# Tutorial for OCS/UCS Usage¶

First you need an understanding of vectors, if you don’t have it, watch the YouTube tutorials of 3Blue1Brown about Linear Algebra.

Second read the Coordinate Systems introduction please.

For WCS there is not much to say as, it is what it is: the main world coordinate system, and a drawing unit can have any real world unit you want. Autodesk added some mechanism to define a scale for dimension and text entities, but because I am not an AutoCAD user, I am not familiar with it, and further more I think this is more an AutoCAD topic than a DXF topic.

## Object Coordinate System (OCS)¶

The OCS is used to place planar 2D entities in 3D space. **ALL** points of a planar entity lay in the same plane,
this is also true if the plane is located in 3D space by an OCS. There are three basic DXF attributes that gives a 2D
entity its spatial form.

### Extrusion¶

The extrusion vector defines the OCS, it is a normal vector to the base plane of a planar entity. This base plane is
always located in the origin of the WCS. But there are some entities like `Ellipse`

, which have an
extrusion vector, but do not establish an OCS. For this entities the extrusion vector defines only the extrusion
direction and thickness defines the extrusion distance, but all other points in WCS.

### Elevation¶

The elevation value defines the z-axis value for all points of a planar entity, this is an OCS value, and defines the distance of the entity plane from the base plane.

This value exists only in output from DXF versions prior to R11 as separated DXF attribute (group code 38).
In DXF version R12 and later, the elevation value is supplied as z-axis value of each point. But as always in DXF, this
simple rule does not apply to all entities: `LWPolyline`

has an elevation attribute, `Hatch`

has an
elevation point (z=elevation , x=y=0), and so on.

### Thickness¶

Defines the extrusion distance for an entity.

## Placing 2D Circle in 3D Space¶

The colors for axis follow the AutoCAD standard:

- red is x-axis
- green is y-axis
- blue is z-axis

```
import ezdxf
from ezdxf.algebra import OCS
dwg = ezdxf.new('R2010')
msp = dwg.modelspace()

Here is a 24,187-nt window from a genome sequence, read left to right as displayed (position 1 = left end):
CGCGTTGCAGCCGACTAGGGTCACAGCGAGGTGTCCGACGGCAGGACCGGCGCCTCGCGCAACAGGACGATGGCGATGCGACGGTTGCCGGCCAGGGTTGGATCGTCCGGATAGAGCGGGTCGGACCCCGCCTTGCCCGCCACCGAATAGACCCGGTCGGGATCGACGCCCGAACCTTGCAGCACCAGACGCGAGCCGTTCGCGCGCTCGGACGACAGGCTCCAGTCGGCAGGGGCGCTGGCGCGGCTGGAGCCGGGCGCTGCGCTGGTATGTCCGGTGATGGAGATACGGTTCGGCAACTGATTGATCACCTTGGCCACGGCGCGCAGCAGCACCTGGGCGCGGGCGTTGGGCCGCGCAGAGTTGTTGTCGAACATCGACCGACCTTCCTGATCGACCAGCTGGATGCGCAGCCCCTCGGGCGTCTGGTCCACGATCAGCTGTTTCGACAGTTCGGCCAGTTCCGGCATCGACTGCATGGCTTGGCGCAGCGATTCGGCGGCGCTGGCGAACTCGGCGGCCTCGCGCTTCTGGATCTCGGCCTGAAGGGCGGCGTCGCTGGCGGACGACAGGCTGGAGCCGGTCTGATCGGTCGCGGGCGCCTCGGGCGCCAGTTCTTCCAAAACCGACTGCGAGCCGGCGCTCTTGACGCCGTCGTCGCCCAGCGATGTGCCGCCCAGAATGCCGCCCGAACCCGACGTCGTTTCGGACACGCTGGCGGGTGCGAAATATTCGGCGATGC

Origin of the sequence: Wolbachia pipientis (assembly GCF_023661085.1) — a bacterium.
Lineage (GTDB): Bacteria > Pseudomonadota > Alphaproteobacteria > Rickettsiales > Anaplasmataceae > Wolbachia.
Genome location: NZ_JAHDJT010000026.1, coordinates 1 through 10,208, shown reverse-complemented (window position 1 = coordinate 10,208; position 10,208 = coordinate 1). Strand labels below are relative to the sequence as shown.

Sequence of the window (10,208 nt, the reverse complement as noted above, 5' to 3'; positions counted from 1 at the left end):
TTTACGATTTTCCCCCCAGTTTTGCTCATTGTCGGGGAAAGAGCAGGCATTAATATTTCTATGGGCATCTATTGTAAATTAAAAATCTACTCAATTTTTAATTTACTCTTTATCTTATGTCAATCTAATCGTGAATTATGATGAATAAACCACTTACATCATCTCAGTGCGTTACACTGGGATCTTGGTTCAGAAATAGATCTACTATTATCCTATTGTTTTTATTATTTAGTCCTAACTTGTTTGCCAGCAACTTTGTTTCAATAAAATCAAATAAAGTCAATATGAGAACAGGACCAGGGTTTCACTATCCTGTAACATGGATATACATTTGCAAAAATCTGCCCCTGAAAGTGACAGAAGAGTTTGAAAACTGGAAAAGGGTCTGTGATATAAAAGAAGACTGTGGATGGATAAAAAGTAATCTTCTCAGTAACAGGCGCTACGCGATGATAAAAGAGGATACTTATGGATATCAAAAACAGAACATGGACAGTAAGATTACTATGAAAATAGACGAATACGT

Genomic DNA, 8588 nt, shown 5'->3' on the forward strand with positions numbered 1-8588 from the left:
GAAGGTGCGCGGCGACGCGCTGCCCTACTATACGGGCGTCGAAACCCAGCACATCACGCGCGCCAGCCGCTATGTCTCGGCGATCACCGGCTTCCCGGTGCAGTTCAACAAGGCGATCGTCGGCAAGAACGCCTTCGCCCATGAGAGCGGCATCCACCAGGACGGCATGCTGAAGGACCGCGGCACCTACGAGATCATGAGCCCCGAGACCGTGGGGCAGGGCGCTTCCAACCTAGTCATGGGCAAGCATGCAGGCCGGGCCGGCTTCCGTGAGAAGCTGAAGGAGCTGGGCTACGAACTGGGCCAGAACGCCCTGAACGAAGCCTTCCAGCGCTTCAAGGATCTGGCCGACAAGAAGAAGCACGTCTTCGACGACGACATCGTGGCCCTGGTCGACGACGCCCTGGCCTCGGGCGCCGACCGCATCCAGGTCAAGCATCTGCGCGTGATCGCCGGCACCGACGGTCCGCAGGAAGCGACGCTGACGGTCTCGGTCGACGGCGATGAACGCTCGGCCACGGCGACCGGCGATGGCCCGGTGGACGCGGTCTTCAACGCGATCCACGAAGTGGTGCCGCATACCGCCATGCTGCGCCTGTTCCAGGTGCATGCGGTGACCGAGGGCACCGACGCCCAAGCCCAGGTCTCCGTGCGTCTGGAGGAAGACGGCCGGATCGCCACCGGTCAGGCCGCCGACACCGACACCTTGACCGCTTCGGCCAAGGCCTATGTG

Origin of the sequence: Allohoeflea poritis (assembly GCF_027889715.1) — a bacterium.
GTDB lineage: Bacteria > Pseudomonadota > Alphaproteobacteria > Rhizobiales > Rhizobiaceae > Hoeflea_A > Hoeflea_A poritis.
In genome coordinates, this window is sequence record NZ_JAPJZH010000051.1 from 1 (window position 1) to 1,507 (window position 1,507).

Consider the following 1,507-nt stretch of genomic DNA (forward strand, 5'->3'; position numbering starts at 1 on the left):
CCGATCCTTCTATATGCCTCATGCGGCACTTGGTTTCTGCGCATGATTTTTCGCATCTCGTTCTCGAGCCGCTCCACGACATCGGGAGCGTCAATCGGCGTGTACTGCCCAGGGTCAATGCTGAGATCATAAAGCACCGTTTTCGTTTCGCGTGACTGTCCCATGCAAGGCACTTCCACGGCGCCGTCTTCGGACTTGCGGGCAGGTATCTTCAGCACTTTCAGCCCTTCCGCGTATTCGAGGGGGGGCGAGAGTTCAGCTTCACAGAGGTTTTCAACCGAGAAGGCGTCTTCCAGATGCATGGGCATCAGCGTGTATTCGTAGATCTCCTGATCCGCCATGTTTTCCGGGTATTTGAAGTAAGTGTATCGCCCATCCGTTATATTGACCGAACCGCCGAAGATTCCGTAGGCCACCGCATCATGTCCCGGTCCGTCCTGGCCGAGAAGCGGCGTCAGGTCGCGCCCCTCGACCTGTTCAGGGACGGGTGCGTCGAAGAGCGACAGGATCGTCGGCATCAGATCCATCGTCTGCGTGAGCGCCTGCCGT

# For this example the OCS is rotated around x-axis about 45 degree
# OCS z-axis: x=0, y=1, z=1
# extrusion vector must not normalized here
ocs = OCS((0, 1, 1))
msp.add_circle(
# You can place the 2D circle in 3D space
# but you have to convert WCS into OCS
center=ocs.from_wcs((0, 2, 2)),
# center in OCS: (0.0, 0.0, 2.82842712474619)
radius=1,
dxfattribs={
# here the extrusion vector should be normalized,
# which is granted by using the ocs.uz
'extrusion': ocs.uz,
'color': 2,
})
# mark center point of circle in WCS
msp.add_point((0, 2, 2), dxfattribs={'color': 2})
```

The following image shows the 2D circle in 3D space in AutoCAD Left and Front view. The blue line shows the OCS z-axis (extrusion direction), elevation is the distance from the origin to the center of the circle in this case 2.828, and you see that the x- and y- axis of OCS and WCS are not aligned.

## Placing LWPolyline in 3D Space¶

For simplicity of calculation I use the `UCS`

class in this example to place a 2D pentagon in 3D space.

```
import ezdxf
from ezdxf.algebra import Vector, UCS
dwg = ezdxf.new('R2010')
msp = dwg.modelspace()
# center point of the pentagon should be (0, 2, 2), and the shape is
# rotated around x-axis about 45 degree, to accomplish this I use an
# UCS with z-axis (0, 1, 1) and an x-axis parallel to WCS x-axis.
ucs = UCS(
origin=(0, 2, 2), # center of pentagon
ux=(1, 0, 0), # x-axis parallel to WCS x-axis
uz=(0, 1, 1), # z-axis
)
# calculating corner points in local (UCS) coordinates
points = [Vector.from_deg_angle((360/5)*n) for n in range(5)]
# converting UCS into OCS coordinates
ocs_points = list(ucs.points_to_ocs(points))
# LWPOLYLINE accepts only 2D points and has an separated DXF attribute elevation.
# All points have the same z-axis (elevation) in OCS!
elevation = ocs_points[0].z
msp.add_lwpolyline(
# LWPOLYLINE point format: (x, y, [start_width, [end_width, [bulge]]])
# the z-axis would be start_width, so remove it
points=[p[:2] for p in ocs_points],
dxfattribs={
'elevation': elevation,